Shares of upstart credit card processor Square (SQ) jumped nearly 50% on Thursday, after lackluster interest from investors in the company's initial public offering depressed its value.
On Wednesday evening, underwriters for Square sold 27 million shares to big investors at $9 each, well below the $11 to $13 range it had sought and valuing the company at half of what private investors had assumed a year ago.
But the stock price leapt as high as $14.78 once ordinary investors could buy the shares on the open market Thursday. In frenzied trading of over 47 million shares, the stock finally ended the day at $13.07, still a 45% gain.
Square built its business with a tiny, plastic device that could turn any smartphone into a credit card reader. The simple card reader attracted millions of small merchants, like coffee shops and food trucks, that previously couldn't accept credit cards. Now the company's growth strategy depends on selling those customers other services, like payroll processing and working capital loans.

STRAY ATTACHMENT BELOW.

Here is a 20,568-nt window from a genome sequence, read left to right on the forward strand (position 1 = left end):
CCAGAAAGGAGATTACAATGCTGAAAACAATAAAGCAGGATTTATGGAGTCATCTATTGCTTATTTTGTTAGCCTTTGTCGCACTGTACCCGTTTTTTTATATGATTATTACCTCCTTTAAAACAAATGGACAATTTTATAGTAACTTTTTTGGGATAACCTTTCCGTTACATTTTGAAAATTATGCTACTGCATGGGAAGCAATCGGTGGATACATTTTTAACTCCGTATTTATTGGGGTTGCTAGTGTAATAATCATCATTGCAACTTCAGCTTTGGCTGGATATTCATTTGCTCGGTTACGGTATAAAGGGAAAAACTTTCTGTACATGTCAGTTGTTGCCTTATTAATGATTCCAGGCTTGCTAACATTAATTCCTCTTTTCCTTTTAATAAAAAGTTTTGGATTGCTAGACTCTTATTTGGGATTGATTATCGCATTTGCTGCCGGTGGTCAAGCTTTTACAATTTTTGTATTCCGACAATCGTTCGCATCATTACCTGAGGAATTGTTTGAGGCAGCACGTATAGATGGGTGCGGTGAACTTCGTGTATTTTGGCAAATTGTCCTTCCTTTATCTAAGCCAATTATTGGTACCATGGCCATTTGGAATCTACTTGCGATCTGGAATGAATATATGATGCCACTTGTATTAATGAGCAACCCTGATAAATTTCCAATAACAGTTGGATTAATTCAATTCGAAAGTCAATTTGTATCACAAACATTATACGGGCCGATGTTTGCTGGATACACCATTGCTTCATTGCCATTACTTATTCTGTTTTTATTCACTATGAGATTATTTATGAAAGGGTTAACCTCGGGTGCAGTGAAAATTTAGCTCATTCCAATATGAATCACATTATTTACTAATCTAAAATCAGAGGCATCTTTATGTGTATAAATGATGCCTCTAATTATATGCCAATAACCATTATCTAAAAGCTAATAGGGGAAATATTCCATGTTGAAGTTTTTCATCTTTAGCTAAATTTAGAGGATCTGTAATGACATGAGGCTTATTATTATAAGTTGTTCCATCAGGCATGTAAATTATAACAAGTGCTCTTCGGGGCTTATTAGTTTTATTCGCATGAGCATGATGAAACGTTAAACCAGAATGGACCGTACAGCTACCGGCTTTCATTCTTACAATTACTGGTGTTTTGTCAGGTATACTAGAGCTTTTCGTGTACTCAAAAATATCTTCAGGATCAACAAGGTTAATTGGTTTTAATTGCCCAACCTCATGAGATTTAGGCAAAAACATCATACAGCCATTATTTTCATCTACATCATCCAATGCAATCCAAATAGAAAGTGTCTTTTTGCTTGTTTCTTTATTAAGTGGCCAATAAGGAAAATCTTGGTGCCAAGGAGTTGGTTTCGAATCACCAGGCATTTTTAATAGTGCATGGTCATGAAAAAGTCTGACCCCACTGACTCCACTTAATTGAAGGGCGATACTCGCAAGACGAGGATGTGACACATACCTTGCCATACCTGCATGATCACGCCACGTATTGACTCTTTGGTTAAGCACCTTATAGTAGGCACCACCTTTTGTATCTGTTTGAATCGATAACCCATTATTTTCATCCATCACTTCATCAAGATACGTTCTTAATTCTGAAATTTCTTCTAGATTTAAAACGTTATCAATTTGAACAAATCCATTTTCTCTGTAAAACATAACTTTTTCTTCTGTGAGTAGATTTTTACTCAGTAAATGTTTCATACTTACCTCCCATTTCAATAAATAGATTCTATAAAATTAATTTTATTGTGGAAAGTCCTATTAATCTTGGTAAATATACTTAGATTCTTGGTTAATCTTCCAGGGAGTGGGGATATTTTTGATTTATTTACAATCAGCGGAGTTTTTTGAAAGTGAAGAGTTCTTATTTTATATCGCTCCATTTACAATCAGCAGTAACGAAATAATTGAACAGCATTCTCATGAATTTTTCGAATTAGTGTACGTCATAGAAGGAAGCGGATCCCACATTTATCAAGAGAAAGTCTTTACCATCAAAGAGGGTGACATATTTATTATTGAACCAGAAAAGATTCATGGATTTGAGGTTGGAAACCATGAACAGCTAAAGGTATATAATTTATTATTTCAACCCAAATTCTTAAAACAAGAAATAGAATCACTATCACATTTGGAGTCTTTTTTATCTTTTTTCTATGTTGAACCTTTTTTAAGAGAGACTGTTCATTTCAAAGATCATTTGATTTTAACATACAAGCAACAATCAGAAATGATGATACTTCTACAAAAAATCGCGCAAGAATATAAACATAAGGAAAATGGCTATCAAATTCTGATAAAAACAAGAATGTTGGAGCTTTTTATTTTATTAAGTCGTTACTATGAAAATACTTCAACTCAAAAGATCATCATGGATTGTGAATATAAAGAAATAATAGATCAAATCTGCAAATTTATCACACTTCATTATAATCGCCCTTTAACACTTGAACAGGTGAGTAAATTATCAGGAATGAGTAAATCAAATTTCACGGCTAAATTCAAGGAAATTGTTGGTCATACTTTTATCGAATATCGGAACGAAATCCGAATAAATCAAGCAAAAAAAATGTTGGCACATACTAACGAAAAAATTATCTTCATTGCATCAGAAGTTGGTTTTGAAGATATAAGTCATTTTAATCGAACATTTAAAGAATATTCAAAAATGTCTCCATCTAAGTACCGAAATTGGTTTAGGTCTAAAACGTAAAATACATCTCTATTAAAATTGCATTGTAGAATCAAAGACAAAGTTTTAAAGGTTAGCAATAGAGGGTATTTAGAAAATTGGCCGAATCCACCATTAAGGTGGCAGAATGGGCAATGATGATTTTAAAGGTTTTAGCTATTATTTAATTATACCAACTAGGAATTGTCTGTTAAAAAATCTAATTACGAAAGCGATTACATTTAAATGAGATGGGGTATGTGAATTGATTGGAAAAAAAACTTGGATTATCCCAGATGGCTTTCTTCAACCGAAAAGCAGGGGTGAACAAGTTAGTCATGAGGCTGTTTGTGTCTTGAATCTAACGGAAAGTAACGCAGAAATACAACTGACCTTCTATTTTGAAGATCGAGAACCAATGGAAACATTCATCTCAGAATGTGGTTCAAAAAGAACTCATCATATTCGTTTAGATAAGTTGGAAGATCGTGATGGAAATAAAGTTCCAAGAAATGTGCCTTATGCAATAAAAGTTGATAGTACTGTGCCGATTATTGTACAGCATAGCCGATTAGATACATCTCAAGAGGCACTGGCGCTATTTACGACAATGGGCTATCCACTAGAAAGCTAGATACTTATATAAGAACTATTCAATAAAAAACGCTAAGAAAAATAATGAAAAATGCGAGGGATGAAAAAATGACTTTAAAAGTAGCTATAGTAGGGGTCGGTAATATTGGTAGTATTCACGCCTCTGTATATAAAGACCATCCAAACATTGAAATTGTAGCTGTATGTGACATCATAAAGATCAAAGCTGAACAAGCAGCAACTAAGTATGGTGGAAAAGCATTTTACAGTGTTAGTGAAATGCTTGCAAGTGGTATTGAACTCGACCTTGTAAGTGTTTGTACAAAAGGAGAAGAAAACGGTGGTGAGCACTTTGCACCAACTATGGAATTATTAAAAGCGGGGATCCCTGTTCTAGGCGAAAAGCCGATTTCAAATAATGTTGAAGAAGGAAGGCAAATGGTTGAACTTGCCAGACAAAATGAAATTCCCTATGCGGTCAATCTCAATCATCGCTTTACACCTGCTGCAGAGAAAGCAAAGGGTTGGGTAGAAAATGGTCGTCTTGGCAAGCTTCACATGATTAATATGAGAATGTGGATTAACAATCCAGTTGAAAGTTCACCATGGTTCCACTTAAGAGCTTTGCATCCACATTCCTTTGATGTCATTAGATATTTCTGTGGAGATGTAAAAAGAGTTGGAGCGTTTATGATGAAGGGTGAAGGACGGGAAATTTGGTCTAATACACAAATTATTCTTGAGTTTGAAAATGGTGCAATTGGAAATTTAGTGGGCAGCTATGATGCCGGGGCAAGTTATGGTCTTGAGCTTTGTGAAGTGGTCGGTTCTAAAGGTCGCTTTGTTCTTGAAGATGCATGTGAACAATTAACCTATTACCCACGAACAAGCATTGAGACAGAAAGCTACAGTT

Aaron Pressman at Yahoo Finance 10 days ago
It's been a dull, depressing year for initial public offerings of technology companies, suffering not just from a lack of volume but also a lack of excitement, with all the big names like Uber and Airbnb sitting out.
That could change -- or at least start to change -- on Wednesday when tech IPOs get back a little sexiness, literally. Among the deals expected to be priced after the market closes is Match Group, the IAC/Interactive Corp (IACI) spinoff that owns a bunch of popular dating sites as well as the hook-up app du jour, Tinder. The market also gets one of the more well-known Silicon Valley startups complete with charismatic-leader-who-may-be-the-next-Steve-Jobs in Jack Dorsey's Square.